LOS LUNAS — The Los Lunas Police Chief said he perceives property crimes have increased in the village, but a change in the department’s reporting system makes the overall 2020 and 2021 crime count nearly incomparable.
“It’s hard to say now, but I can tell you through my professional opinion, property crime is on the rise,” LLPD chief Frank Lucero said. “I think property crime is on the rise not only across the county here in Valencia, but across the state and also nationally. All you have to do is watch the news and you see these offenders committing these property crimes.
In 2021, 443 shoplifting and theft offenses along with 37 arrests were reported in the village, according to the department’s crime statistics. This is an increase from the 298 offenses reported in 2020.
Lucero said the increase in shoplifting he and his team are seeing in the village is partly due to large retailers cracking down on protecting their assets, taking better notice of what is being taken away from them.
“Harbor Freight, for example, contacted us and they were able to provide a list of all the property that was stolen and the dollar amount is astronomical – you’re talking thousands and thousands of dollars,” Lucero said.
Before businesses became more aware of what’s both in-store and shoplifted, Lucero said this increase doesn’t necessarily mean that this type of property crime hasn’t happened in the world. pass.
“I’ve observed in the past that often some of these businesses don’t even call to report every case of shoplifting or property crime,” he said. “That doesn’t necessarily mean these crimes aren’t happening, they just aren’t being reported to the police department.”
In order to deter the commission of property crimes, LLPD officers conduct daily visits to local businesses.
“Not only is it a deterrent effect by the physical presence of the officers, but it increases that contact with the officers and the management, the employees of these companies,” Lucero said. “Let’s hope that even improving communication can do a lot.”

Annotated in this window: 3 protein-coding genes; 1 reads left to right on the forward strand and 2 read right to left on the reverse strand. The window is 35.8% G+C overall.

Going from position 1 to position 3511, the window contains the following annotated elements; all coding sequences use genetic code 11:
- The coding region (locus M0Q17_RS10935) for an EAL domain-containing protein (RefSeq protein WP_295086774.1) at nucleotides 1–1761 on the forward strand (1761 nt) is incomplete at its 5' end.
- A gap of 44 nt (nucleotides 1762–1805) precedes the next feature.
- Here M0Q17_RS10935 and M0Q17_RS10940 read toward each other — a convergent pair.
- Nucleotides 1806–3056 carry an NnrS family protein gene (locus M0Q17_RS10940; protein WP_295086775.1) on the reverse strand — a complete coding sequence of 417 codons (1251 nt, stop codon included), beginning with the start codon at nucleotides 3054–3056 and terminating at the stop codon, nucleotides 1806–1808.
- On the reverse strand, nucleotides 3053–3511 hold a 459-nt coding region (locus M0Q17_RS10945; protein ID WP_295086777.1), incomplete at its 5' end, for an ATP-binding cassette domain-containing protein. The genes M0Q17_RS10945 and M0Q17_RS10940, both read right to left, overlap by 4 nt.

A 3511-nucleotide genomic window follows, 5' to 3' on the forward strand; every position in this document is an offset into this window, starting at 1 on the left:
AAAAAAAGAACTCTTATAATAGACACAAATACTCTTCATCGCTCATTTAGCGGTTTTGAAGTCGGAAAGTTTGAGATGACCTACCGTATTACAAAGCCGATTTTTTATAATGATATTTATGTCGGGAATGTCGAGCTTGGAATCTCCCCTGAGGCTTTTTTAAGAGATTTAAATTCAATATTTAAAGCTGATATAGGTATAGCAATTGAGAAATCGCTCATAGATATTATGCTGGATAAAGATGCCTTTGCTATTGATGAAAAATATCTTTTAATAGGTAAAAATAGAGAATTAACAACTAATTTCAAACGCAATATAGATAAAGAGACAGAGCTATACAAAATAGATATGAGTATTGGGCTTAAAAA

The department is also in the process of signing a memorandum of understanding with the New Mexico Attorney General’s Office to be part of the Retail Organized Crime Task Force and assist in undercover operations with department stores. in and around the Albuquerque metro area.
In addition to an increase in calls for property crimes and shoplifting, Lucero said his officers are also seeing these crimes associated with other serious offenses, such as threatening violence or assault.
According to annual reports, 70 cases of aggravated assault occurred in 2020, compared to 116 reported in 2021.
“Not only do they shoplift at these large retailers, but they sometimes brandish and threaten staff members with weapons,” the chief said. “Another thing is that we see more of these crimes being committed in stolen vehicles, so it is more difficult for law enforcement to trace the vehicle used in the commission of the crime to identify them.”
Under the old crime reporting system, the Uniform Crime Summary Report or UCR, not all offenses committed in the same incident were reflected in the report. Lucero said that’s what makes the FBI’s new reporting system, NIBRS, or National Incident Based Reporting System, more accurate.
“The UCR system used a hierarchy rule, so when you had a particular incident that involved a single person committing many different crimes in a specific incident, you see we only report the most serious offense of all. these offences,” Lucero said. “With the NIBRS, this person committing multiple offenses with one incident, we get all of those incidents reported.”
The system change results in an increase in perceived crime across the board when looking strictly at annual reports compared to 2020 vs. 2021.
Lucero said he wants the community to understand that there are many moving parts that drive the crime numbers the public sees in every annual report, and that shouldn’t be the only thing to consider when you’re trying to understand the level of crime within a community. .
“You can see the limitation of this statistical data to allow you to accurately assess crime in a community,” the chief said. “These are some of the weaknesses that have used this data, and I caution everyone, but it really only gives a ballpark figure.”